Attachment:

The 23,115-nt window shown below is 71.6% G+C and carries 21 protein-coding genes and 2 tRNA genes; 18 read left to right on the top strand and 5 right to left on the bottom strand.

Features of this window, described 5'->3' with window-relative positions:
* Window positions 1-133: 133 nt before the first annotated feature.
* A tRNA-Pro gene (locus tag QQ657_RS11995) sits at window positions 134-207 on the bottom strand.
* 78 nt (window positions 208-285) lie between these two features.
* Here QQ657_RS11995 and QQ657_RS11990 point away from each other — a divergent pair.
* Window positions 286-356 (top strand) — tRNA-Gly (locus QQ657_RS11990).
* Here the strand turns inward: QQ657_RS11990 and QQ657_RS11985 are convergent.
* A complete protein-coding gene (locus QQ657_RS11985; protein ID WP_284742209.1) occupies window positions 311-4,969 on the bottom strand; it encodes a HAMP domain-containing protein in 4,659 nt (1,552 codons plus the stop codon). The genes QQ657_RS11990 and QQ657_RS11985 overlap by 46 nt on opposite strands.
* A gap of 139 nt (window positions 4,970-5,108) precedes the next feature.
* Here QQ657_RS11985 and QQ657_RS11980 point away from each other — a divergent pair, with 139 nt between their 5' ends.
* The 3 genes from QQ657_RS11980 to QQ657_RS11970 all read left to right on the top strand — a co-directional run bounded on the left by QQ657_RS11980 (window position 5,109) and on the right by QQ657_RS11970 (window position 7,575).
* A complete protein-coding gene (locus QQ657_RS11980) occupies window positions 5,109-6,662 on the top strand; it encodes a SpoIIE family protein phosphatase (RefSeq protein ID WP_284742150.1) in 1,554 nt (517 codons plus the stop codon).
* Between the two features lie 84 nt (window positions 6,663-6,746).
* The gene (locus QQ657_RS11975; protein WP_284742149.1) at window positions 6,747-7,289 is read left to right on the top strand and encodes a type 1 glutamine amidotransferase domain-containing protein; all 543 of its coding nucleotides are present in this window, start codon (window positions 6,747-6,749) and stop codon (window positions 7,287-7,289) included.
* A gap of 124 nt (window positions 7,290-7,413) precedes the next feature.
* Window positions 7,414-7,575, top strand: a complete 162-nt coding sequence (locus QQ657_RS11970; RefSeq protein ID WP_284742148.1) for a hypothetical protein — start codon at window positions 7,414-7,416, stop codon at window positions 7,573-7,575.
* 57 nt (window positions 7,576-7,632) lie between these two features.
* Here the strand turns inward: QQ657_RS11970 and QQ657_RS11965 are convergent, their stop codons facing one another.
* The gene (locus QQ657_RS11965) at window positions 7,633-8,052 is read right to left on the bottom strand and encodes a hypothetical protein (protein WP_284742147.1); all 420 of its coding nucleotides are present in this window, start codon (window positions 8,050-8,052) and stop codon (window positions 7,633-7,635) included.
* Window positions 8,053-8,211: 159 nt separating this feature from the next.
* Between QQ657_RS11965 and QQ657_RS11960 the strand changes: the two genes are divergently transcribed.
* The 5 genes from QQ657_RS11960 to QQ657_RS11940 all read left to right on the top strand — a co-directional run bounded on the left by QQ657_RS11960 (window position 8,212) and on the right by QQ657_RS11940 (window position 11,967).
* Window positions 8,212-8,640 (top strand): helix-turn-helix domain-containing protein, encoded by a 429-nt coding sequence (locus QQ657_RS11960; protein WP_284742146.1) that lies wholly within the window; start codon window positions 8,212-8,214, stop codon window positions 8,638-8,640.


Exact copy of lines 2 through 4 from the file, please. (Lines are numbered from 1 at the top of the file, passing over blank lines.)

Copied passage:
Features of this window, described 5'->3' with window-relative positions:
* Window positions 1-133: 133 nt before the first annotated feature.
* A tRNA-Pro gene (locus tag QQ657_RS11995) sits at window positions 134-207 on the bottom strand.